The University of Johannesburg and various friends established The Otto Krause Memorial Trust in honour of Otto. Inspired by his example, the aim is to stimulate debate regarding various issues underlying the South African reality.

Centre for Political and Related Terminology in Southern African Languages (CEPTSA)
CEPTSA was founded in 1999 in the Department of Politics of the former RAU - now UJ – after the then Department of Arts, Culture, Science and Technology, which had supported and administered the Committee for Political and Related Terminology, terminated such support in 1998.  In terms of its charter the research, translation and definition of terms are done by a Working Committee that is overseen by a Governing Committee consisting of the Dean of Humanities and other academics from the University.

The aim of the Centre is to empower lecturers, students, translators and functionaries in the field of politics by excerpting, defining and translating political and related terms from English into the other official languages in South and Southern Africa.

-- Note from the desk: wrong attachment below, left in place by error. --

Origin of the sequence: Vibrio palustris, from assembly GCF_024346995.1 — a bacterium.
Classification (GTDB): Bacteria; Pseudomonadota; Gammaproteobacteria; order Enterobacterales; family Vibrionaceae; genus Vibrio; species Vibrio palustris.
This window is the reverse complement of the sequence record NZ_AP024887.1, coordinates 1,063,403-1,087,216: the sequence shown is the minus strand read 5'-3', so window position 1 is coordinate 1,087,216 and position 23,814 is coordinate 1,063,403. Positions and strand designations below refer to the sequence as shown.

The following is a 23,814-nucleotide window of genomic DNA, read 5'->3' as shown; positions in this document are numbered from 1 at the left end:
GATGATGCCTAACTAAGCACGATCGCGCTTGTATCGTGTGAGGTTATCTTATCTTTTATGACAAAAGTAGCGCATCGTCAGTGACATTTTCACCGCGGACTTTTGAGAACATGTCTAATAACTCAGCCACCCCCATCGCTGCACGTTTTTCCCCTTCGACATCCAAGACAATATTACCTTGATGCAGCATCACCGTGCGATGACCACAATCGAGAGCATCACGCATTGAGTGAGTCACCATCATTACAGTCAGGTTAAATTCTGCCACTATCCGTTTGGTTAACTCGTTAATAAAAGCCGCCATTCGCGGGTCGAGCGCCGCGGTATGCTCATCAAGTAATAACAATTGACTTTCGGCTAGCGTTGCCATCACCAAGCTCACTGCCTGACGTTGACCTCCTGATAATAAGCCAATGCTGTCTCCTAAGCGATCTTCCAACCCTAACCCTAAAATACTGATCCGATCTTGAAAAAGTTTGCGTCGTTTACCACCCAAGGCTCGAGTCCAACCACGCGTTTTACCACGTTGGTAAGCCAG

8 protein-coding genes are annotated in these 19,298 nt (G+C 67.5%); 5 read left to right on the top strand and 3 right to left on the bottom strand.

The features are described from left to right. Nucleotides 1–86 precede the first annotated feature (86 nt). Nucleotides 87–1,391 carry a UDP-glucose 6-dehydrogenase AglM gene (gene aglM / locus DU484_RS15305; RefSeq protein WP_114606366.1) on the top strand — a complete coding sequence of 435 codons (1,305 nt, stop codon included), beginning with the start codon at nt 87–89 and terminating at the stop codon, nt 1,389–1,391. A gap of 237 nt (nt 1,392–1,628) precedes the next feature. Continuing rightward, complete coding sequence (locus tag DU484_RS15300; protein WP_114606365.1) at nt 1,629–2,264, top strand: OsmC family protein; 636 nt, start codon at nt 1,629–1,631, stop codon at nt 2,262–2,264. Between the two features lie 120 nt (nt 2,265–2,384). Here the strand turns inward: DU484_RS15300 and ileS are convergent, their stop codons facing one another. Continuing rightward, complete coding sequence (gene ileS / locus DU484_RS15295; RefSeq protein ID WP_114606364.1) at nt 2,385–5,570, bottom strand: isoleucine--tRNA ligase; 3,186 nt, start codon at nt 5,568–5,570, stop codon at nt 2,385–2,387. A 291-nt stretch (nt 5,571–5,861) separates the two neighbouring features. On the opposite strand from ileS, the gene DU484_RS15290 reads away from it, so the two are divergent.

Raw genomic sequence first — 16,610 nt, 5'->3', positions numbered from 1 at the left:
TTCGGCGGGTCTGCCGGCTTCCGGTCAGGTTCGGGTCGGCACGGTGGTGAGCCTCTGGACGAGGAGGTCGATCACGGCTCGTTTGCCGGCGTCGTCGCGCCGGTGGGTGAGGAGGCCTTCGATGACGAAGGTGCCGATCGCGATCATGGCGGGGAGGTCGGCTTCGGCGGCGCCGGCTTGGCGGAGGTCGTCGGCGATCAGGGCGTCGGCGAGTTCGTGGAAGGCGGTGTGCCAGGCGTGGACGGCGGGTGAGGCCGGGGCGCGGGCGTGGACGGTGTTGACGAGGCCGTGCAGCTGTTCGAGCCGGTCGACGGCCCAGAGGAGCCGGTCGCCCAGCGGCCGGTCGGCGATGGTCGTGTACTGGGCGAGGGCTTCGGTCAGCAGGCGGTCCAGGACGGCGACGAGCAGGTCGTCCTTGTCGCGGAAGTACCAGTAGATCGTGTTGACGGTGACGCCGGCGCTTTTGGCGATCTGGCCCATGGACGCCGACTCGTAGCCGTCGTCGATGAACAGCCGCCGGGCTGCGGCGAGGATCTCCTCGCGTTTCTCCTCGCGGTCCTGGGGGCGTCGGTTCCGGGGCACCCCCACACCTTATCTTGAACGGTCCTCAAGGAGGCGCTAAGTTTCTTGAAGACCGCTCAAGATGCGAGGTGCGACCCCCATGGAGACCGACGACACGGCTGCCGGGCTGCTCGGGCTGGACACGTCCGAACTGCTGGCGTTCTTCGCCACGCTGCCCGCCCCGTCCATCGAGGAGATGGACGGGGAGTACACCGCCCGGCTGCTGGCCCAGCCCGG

To date the Centre has excerpted some 16 000 terms from English. These have been translated into Afrikaans and published as the Modern Political Dictionary (MPD) / Nuwerwetse Politieke Woordeboek (NPW), published in house by the Centre – UJ.  It is available in printed as well as CD ROM format. The MPD has been recognized by two national awards for its excellence: one by the South African Translators Institute in 2003 as the best dictionary of technical terms, with the second being the Woordwystoekenning in 2006 by the ATKV for an outstanding contribution towards Afrikaans technical terminology.

A glossary of 1 000 key terms in politics has also been developed and translated into 5 South African languages, i.e. Afrikaans, Setswana, Sesotho sa Lebowa, isiZulu and isiXhosa. It is also available in six languages (English plus the aforementioned five) in CD -ROM format.  At present the main project of the Centre is to define a further 1 500 major terms and to have them translated into the same five languages in order to publish a glossary of 2 500 terms in these languages or combinations of these languages.

The Centre has no permanent staff. It is directed by Brig Gen (SA Air Force, ret) Pierre le Clus. The Working Committee members are Prof AJ Venter (Department of Politics, UJ), Dr Susan Botha (Department of Political Studies, Unisa), Brig Gen Pierre le Clus and Ms Judi de Beer (formerly from the National Language Service, Department of Arts and Culture) as lexicographer and secretary to the Working Committee.
The Centre is funded by sporadic donations from the private and public sector and by grants from the Faculty of Humanities. ​